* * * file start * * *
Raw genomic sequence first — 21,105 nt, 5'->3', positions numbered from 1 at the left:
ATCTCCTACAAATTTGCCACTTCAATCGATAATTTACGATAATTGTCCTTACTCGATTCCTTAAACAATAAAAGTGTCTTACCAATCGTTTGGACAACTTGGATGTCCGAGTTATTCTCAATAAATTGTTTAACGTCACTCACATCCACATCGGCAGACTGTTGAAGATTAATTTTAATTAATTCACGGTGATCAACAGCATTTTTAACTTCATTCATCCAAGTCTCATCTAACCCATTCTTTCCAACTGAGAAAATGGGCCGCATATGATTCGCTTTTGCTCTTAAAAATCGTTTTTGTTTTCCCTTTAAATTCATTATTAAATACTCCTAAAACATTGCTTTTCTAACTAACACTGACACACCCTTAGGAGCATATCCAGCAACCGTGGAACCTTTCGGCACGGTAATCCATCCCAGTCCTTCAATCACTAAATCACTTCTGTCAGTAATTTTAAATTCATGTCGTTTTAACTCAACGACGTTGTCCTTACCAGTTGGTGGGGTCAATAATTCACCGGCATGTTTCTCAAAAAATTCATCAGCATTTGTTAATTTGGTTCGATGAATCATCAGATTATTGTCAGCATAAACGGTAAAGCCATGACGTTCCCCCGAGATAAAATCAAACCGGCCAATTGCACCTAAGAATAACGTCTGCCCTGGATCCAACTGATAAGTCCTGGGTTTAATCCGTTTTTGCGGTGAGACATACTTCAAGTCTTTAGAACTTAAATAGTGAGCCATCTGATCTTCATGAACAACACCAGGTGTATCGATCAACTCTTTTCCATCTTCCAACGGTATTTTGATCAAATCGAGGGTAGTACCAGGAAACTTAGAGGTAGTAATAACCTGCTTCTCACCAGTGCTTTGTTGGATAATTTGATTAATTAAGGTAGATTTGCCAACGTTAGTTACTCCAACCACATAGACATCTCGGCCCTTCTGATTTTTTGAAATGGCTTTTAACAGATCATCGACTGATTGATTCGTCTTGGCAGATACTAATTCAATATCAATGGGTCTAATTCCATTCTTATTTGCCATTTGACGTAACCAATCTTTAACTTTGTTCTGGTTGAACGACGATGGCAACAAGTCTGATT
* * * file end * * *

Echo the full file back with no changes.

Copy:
Raw genomic sequence first — 21,105 nt, 5'->3', positions numbered from 1 at the left:
ATCTCCTACAAATTTGCCACTTCAATCGATAATTTACGATAATTGTCCTTACTCGATTCCTTAAACAATAAAAGTGTCTTACCAATCGTTTGGACAACTTGGATGTCCGAGTTATTCTCAATAAATTGTTTAACGTCACTCACATCCACATCGGCAGACTGTTGAAGATTAATTTTAATTAATTCACGGTGATCAACAGCATTTTTAACTTCATTCATCCAAGTCTCATCTAACCCATTCTTTCCAACTGAGAAAATGGGCCGCATATGATTCGCTTTTGCTCTTAAAAATCGTTTTTGTTTTCCCTTTAAATTCATTATTAAATACTCCTAAAACATTGCTTTTCTAACTAACACTGACACACCCTTAGGAGCATATCCAGCAACCGTGGAACCTTTCGGCACGGTAATCCATCCCAGTCCTTCAATCACTAAATCACTTCTGTCAGTAATTTTAAATTCATGTCGTTTTAACTCAACGACGTTGTCCTTACCAGTTGGTGGGGTCAATAATTCACCGGCATGTTTCTCAAAAAATTCATCAGCATTTGTTAATTTGGTTCGATGAATCATCAGATTATTGTCAGCATAAACGGTAAAGCCATGACGTTCCCCCGAGATAAAATCAAACCGGCCAATTGCACCTAAGAATAACGTCTGCCCTGGATCCAACTGATAAGTCCTGGGTTTAATCCGTTTTTGCGGTGAGACATACTTCAAGTCTTTAGAACTTAAATAGTGAGCCATCTGATCTTCATGAACAACACCAGGTGTATCGATCAACTCTTTTCCATCTTCCAACGGTATTTTGATCAAATCGAGGGTAGTACCAGGAAACTTAGAGGTAGTAATAACCTGCTTCTCACCAGTGCTTTGTTGGATAATTTGATTAATTAAGGTAGATTTGCCAACGTTAGTTACTCCAACCACATAGACATCTCGGCCCTTCTGATTTTTTGAAATGGCTTTTAACAGATCATCGACTGATTGATTCGTCTTGGCAGATACTAATTCAATATCAATGGGTCTAATTCCATTCTTATTTGCCATTTGACGTAACCAATCTTTAACTTTGTTCTGGTTGAACGACGATGGCAACAAGTCTGATT